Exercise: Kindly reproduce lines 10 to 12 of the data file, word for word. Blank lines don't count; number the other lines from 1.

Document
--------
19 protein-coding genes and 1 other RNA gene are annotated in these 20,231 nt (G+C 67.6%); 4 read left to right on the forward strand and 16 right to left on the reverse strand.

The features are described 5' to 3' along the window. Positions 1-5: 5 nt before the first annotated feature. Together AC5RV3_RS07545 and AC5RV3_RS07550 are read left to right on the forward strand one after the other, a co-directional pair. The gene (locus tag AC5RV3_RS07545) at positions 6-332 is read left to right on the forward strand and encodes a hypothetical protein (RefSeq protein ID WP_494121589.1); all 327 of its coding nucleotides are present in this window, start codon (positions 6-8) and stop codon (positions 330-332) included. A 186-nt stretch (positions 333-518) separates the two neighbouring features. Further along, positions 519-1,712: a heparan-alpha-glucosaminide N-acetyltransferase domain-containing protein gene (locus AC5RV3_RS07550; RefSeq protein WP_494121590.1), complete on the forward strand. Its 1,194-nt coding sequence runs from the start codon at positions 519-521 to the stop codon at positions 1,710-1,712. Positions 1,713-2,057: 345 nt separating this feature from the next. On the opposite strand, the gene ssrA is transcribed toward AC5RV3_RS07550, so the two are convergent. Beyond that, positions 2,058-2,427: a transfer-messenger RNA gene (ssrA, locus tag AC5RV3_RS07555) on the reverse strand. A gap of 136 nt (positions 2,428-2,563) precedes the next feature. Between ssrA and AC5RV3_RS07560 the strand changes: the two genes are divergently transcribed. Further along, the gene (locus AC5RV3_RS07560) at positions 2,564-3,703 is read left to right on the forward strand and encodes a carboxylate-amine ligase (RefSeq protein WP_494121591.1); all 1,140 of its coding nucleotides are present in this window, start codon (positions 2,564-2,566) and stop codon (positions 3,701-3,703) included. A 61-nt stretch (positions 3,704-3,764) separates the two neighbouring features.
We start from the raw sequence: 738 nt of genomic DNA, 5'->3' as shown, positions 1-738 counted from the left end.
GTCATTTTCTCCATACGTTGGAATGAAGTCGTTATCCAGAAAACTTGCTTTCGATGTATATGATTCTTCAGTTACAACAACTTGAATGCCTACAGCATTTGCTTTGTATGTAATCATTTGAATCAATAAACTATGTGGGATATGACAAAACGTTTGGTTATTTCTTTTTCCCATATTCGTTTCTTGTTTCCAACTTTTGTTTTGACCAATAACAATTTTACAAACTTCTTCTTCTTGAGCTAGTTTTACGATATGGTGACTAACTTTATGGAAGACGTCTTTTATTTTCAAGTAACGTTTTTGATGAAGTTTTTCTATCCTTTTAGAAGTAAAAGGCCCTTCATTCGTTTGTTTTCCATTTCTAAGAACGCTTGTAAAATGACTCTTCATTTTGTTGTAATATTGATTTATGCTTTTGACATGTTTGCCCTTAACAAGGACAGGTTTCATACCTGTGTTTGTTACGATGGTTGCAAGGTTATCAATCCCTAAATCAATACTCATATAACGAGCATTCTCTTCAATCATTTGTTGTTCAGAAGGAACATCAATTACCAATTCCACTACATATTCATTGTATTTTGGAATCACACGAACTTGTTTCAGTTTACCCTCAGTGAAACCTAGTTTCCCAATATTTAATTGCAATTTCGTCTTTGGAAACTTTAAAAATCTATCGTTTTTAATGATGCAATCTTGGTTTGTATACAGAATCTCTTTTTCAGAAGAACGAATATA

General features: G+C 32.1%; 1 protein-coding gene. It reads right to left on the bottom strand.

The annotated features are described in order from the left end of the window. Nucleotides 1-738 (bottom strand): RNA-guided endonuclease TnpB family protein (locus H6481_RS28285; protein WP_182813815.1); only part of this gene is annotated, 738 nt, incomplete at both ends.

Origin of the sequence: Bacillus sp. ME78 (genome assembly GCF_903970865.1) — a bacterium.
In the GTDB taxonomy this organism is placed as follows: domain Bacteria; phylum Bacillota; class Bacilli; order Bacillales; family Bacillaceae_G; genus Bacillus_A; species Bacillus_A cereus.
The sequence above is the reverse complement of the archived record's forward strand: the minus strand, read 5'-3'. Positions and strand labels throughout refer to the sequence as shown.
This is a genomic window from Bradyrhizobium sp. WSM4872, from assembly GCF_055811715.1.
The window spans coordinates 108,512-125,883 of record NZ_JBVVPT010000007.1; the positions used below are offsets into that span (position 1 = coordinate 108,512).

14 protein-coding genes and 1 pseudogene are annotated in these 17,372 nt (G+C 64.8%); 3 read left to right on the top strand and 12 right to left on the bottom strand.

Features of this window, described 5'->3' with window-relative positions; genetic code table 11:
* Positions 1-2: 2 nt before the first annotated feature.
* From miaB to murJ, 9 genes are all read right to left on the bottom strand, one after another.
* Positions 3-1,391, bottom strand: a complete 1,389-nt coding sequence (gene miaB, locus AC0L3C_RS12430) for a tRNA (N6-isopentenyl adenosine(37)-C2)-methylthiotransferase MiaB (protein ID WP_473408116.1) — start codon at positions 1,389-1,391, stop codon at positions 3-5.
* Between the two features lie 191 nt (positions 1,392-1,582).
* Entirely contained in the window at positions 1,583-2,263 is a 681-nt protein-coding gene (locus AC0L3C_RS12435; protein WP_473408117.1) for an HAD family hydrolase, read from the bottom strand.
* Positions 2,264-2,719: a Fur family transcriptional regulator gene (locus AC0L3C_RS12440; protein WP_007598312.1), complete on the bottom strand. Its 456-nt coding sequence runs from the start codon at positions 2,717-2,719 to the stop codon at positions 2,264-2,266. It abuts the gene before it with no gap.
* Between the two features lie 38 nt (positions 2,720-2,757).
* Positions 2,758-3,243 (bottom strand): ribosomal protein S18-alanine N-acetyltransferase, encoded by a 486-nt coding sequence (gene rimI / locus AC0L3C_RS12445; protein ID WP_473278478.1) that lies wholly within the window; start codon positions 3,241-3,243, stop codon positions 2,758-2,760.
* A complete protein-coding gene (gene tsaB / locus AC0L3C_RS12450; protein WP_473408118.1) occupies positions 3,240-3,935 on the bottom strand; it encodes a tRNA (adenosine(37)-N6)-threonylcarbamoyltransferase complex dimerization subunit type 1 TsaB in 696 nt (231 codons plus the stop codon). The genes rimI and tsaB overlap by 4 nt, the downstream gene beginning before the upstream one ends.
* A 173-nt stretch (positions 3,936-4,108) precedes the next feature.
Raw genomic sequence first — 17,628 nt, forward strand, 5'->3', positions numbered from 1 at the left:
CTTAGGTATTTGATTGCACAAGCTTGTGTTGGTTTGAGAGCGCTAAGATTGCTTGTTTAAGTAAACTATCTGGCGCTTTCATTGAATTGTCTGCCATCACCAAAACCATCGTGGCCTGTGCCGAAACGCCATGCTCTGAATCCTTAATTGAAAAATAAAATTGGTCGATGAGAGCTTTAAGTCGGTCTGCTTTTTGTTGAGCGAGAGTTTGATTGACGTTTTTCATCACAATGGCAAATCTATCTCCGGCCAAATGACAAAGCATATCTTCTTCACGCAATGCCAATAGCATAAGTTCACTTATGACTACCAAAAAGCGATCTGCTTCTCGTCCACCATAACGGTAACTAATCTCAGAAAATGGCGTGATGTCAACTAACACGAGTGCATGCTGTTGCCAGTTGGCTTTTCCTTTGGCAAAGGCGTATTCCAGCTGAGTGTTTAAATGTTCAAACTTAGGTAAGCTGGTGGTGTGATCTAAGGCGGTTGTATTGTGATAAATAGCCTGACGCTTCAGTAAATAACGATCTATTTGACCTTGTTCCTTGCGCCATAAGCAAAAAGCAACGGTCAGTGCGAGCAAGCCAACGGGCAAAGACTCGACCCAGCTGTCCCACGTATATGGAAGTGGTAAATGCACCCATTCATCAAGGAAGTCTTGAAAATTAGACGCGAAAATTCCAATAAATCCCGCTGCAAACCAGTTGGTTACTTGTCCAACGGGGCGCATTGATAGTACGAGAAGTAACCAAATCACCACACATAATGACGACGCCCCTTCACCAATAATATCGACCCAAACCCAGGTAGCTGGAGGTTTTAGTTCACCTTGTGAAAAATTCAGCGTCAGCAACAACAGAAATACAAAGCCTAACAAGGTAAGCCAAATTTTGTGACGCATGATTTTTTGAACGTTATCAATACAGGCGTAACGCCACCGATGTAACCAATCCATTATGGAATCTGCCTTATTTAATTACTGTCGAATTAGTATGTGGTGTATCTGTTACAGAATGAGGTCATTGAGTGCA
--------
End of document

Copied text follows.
This is a genomic window from Bradyrhizobium sp. WSM4872, from assembly GCF_055811715.1.
The window spans coordinates 108,512-125,883 of record NZ_JBVVPT010000007.1; the positions used below are offsets into that span (position 1 = coordinate 108,512).

14 protein-coding genes and 1 pseudogene are annotated in these 17,372 nt (G+C 64.8%); 3 read left to right on the top strand and 12 right to left on the bottom strand.